Safely and successfully conducting a prescribed fire requires a great deal of planning and coordination. Addressing the additional health concerns we currently face adds to that challenge. Bureau of Land Management - Montana/Dakotas has developed an approach that is allowing firefighters to continue this important work. #Covid19 #SlowTheSpread (BLM Facebook)

Fuel brakes on each side of a road.

11,000 miles fuel breaks to be constructed

#EarthDay2020: Up to 11,000 miles of strategically placed fuel breaks will be constructed to control wildfires within a 223 million- acre area in portions of California, Idaho, Nevada, Oregon, Utah and Washington. #earthday #ReadyForWildfire (NIFC Facebook)

U.S. Map with wildfire outlook.

Wildland fire outlook

Check out the latest #WildlandFireOutlook! Available here. (NIFC Facebook)

BLM Armchair Adventures

Slick rock city lights in the background.

Red Rock Canyon National Conservation Area

Happy #EarthDay! A twisted ponderosa pine clings to the orange-red Aztec sandstone cliffs in the waning evening light on the top of an unnamed peak in Red Rock Canyon National Conservation Area. Just 10 miles to the east and 5,000 vertical feet below, the bright lights of Las Vegas are a stark contrast to this windswept perch. Most visitors to Red Rock Canyon view its towering namesake cliffs from the scenic loop road and hiking trails at the base of the peaks. (BLM Instagram)

A cabin in a green medow.

The Centennials

The Centennials are one of the few east-west trending mountain ranges in the Rockies and serve as an important corridor for migrating animals. Yellowstone, Glacier, the Sawtooths and the Tetons all owe aspects of their current ecosystems to this range as a migration path linking the greater Yellowstone area to other parts of the Northern Rockies. The Centennials contain some of southwest Montana’s wildest country. (BLM Instagram)

A tree on the edge of a lake.

Douglas Point

Only 40 miles south of our nation’s capitol, Douglas Point includes one of the few remaining undeveloped tracts of land along the Potomac River. Although timber was harvested here long ago, the presence of large trees and layers of shrubs and understory plants show that the area is once again developing into an old-growth forest, providing a wide variety of nesting and feeding areas for wildlife. (BLM Instagram)

BLM & DOI Highlights

a prismatic spring

National Parks are National Treasures

From sea to shining sea, our national parks protect and preserve what‚Äôs best about our nation. With stunning natural beauty, amazing wildlife, inspiring history and lots of opportunities for fun and recreation, there‚Äôs no wonder why they‚Äôre often called ‚ÄúAmerica‚Äôs best idea.‚ÄĚ (DOI news release)

BLM employee talking to a class of student.

Interior Announces $28.4 Million in Payments to Western Oregon Counties

The issuance of more than $28 million to 18 counties in western Oregon as a part of the Secure Rural Schools and Community Self-Determination Act extension. (DOI news release)

A photo of a factory during sunset.

BLM announces disposal process for Federal Helium System

The Bureau of Land Management today announced the process and timeline by which remaining helium and helium assets will be disposed of in order to meet the requirements of the Helium Stewardship Act of 2013.  (BLM news release)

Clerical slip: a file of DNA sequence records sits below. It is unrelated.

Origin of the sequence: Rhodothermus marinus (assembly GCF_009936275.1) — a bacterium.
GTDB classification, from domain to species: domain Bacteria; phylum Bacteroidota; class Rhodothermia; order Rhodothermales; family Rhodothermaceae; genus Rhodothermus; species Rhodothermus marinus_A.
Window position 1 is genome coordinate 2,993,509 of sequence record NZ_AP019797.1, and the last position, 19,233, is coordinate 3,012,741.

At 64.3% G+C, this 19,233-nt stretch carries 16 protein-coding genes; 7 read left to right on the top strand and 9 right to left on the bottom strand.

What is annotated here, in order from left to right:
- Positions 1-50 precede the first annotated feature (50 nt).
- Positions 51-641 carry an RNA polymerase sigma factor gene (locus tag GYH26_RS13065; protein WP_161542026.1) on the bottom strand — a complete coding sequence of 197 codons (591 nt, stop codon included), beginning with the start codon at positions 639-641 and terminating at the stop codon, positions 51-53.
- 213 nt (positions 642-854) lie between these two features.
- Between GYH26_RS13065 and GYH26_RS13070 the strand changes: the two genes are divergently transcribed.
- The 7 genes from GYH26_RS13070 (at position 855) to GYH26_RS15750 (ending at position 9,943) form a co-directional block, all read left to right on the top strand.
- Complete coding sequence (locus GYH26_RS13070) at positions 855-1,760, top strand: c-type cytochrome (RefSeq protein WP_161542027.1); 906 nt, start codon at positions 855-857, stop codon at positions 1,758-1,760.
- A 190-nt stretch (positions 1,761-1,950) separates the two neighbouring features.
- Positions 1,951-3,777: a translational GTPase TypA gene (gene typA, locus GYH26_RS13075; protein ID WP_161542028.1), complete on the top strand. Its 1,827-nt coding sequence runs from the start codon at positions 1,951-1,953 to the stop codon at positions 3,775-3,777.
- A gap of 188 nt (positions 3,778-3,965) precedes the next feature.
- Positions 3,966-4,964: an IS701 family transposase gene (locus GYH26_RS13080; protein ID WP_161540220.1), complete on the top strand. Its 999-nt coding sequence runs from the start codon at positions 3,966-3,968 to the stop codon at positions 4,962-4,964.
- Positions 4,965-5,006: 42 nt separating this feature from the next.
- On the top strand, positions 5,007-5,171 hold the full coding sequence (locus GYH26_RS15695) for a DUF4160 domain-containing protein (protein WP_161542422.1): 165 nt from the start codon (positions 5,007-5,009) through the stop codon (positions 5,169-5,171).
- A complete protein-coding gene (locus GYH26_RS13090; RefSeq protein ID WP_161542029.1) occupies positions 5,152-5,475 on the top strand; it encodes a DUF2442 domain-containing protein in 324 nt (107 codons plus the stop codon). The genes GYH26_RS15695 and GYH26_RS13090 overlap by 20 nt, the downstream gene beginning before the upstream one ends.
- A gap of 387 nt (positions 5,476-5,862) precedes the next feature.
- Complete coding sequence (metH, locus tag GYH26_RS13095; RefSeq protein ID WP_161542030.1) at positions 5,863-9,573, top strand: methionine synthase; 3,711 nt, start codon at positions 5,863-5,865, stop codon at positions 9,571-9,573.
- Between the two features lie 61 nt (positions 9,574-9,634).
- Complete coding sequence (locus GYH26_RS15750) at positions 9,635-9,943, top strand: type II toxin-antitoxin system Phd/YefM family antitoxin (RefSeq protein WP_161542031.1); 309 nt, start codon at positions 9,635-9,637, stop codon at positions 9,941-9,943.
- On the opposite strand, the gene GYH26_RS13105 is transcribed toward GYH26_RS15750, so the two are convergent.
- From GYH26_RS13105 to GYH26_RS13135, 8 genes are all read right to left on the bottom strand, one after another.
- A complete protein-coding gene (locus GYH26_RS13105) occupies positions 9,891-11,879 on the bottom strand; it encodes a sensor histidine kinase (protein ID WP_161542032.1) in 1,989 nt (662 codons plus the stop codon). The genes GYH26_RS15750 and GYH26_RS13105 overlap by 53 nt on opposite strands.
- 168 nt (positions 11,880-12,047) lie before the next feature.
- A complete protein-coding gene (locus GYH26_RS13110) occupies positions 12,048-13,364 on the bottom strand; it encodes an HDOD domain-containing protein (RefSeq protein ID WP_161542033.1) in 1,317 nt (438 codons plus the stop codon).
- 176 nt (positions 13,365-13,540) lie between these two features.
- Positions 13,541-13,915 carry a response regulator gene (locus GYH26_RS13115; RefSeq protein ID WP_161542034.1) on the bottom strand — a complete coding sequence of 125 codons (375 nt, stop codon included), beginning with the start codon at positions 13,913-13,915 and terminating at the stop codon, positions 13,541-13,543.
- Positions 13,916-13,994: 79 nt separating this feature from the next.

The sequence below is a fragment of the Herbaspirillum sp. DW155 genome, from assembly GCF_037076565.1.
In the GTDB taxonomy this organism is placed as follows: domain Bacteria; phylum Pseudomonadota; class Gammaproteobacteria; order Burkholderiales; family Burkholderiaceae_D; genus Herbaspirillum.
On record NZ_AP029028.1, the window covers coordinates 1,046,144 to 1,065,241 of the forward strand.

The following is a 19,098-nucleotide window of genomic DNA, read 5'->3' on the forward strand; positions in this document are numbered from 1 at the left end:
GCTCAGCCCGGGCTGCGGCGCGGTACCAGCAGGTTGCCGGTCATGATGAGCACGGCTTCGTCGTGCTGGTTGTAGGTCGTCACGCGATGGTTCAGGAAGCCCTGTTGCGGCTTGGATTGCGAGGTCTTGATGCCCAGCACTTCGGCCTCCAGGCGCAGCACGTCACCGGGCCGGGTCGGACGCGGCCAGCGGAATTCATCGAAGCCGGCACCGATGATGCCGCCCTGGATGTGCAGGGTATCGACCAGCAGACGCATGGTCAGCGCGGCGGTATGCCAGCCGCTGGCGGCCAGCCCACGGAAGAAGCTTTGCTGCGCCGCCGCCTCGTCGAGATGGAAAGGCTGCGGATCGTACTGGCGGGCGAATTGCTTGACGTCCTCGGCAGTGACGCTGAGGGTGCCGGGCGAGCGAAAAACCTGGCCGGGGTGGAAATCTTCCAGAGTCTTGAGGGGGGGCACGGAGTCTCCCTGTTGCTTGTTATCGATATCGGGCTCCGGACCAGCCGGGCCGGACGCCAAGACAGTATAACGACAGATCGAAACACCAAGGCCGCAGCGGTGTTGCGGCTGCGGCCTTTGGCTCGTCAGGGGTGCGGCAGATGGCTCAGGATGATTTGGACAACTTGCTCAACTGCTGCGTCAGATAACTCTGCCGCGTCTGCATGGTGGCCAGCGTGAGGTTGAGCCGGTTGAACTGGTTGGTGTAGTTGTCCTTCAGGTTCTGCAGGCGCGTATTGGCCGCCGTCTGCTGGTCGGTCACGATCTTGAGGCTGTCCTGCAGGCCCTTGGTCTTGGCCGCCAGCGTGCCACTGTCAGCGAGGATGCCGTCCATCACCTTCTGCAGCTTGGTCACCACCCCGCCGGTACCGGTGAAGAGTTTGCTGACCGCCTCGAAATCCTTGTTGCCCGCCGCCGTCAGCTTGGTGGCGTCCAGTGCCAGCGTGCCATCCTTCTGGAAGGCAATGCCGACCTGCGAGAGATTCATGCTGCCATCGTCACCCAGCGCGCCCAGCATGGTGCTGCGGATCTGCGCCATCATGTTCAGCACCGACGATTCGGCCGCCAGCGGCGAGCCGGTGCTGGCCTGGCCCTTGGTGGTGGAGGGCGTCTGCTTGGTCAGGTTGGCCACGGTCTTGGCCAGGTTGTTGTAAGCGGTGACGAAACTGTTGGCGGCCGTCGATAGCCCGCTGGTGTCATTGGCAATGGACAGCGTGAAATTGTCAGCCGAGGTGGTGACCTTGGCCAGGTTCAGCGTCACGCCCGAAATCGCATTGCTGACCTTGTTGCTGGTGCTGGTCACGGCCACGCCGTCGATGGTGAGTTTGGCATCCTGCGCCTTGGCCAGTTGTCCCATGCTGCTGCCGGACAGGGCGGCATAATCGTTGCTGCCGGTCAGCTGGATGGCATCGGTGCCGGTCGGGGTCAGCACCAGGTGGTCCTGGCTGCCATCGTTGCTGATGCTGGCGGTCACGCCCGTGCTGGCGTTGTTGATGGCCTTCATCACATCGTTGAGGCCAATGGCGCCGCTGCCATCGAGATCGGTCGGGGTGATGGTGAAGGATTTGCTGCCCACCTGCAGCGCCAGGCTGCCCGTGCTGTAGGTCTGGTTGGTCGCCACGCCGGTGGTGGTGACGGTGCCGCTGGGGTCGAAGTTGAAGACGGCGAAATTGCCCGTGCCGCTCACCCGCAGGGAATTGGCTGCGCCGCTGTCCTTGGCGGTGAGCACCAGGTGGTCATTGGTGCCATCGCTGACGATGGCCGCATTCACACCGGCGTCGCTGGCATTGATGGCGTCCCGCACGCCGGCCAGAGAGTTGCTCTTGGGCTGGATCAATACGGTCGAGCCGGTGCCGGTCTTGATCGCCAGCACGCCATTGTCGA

Offshore oil rig on fire.

This Week at Interior April 17, 2020

As the nation marks ten years since the Deepwater Horizon oil spill, the Trump Administration has made great strides in restoring coastal habitats while ensuring safe and responsible energy development along the Outer Continental Shelf; as National Park Week kicks off Saturday, April 18th, all of this year's activities will take place online because of the COVID-19 pandemic. (DOI video)

Wildlife Question of the Week

a snow plover hatchling.

Multiple choice

The snowy plover (Charadrius nivosus) is a small shorebird distinguished from other plovers by its small size, pale brown upper parts, dark patches on either side of the upper breast, and dark gray to blackish legs. They nest on the sand on sparsely vegetated coastal beaches and lakeshores and also nest near man-made wastewater ponds and reservoirs. They often line their sand nests with seashells.

How soon do snowy plover hatchlings leave their nest?

a) Four weeks

b) Three months

c) Three hours

Keep scrolling to find the answer.

Upcoming Events

Dirt bike motorist in the desert.

BLM seeks comments on 2020 off-highway vehicle recreation proposals

Deadline May 4, 2020

The Bureau of Land Management is seeking public comments on the California State Parks, Off-Highway Motor Vehicle Recreation Division, off-highway vehicle recreation proposals, which are available for review from March 3 to May 4 (BLM news release)

Greater Sage grouse.

BLM extends comment period on greater sage-grouse analysis

Deadline May 21, 2020

The Bureau of Land Management has extended the public comment period on six draft supplemental environmental impact statements for the resource management plans that guide management of greater sage-grouse habitat on public lands in seven Western states. (BLM news release)

e bikes on public land.

BLM seeks public comment on proposed e-bike regulations

Deadline June 9, 2020

The Bureau of Land Management today announced a 60-day public comment period on proposed electric bike, or e-bike, regulations, intended to make it easier for more Americans to recreate on and experience their public lands. (BLM news release)

Wildlife Question of the Week Answer

The answer is (c). Young Snowy Plovers leave their nest within three hours of hatching. They flatten themselves on the ground when a parent signals the approach of people or potential predators. They walk, run, and swim well and forage unassisted by parents, but require periodic brooding for many days after hatching.

The BLM Arcata Field Office manages 51 acres of breeding habitat for western snowy plovers that prefer to lay their eggs on wide-open expanses of beaches, where they can easily see and ward off predators. To improve nesting habitat, BLM crews work outside of breeding season using heavy equipment such as bulldozers and agricultural tractors with discs to remove invasive European beach grass and add oyster shells to the beach surface.

Source: BLM news release, All About Birds, National Geographic Kids